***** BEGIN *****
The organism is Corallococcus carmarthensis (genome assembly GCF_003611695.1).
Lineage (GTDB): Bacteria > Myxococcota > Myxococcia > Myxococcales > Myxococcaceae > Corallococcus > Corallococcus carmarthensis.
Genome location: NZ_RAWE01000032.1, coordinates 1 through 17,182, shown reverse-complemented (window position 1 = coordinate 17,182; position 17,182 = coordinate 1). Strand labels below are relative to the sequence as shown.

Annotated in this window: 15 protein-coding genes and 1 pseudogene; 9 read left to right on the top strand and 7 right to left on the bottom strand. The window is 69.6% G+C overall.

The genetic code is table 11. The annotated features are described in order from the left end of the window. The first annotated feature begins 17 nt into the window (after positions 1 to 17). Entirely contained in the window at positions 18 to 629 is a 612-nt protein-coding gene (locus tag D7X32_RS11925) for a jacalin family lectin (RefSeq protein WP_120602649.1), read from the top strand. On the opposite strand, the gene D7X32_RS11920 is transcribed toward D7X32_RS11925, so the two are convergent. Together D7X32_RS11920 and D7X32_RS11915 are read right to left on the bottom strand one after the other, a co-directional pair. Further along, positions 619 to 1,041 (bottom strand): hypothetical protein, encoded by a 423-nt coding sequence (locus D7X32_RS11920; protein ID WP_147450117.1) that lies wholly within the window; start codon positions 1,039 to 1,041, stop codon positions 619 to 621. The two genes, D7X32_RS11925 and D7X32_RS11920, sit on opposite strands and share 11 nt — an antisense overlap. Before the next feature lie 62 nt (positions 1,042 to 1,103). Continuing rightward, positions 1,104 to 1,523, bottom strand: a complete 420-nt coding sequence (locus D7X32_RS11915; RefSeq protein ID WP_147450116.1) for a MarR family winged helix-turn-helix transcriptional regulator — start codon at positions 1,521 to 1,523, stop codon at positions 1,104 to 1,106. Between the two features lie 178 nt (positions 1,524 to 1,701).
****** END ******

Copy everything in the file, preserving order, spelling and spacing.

The organism is Corallococcus carmarthensis (genome assembly GCF_003611695.1).
Lineage (GTDB): Bacteria > Myxococcota > Myxococcia > Myxococcales > Myxococcaceae > Corallococcus > Corallococcus carmarthensis.
Genome location: NZ_RAWE01000032.1, coordinates 1 through 17,182, shown reverse-complemented (window position 1 = coordinate 17,182; position 17,182 = coordinate 1). Strand labels below are relative to the sequence as shown.

Annotated in this window: 15 protein-coding genes and 1 pseudogene; 9 read left to right on the top strand and 7 right to left on the bottom strand. The window is 69.6% G+C overall.

The genetic code is table 11. The annotated features are described in order from the left end of the window. The first annotated feature begins 17 nt into the window (after positions 1 to 17). Entirely contained in the window at positions 18 to 629 is a 612-nt protein-coding gene (locus tag D7X32_RS11925) for a jacalin family lectin (RefSeq protein WP_120602649.1), read from the top strand. On the opposite strand, the gene D7X32_RS11920 is transcribed toward D7X32_RS11925, so the two are convergent. Together D7X32_RS11920 and D7X32_RS11915 are read right to left on the bottom strand one after the other, a co-directional pair. Further along, positions 619 to 1,041 (bottom strand): hypothetical protein, encoded by a 423-nt coding sequence (locus D7X32_RS11920; protein ID WP_147450117.1) that lies wholly within the window; start codon positions 1,039 to 1,041, stop codon positions 619 to 621. The two genes, D7X32_RS11925 and D7X32_RS11920, sit on opposite strands and share 11 nt — an antisense overlap. Before the next feature lie 62 nt (positions 1,042 to 1,103). Continuing rightward, positions 1,104 to 1,523, bottom strand: a complete 420-nt coding sequence (locus D7X32_RS11915; RefSeq protein ID WP_147450116.1) for a MarR family winged helix-turn-helix transcriptional regulator — start codon at positions 1,521 to 1,523, stop codon at positions 1,104 to 1,106. Between the two features lie 178 nt (positions 1,524 to 1,701).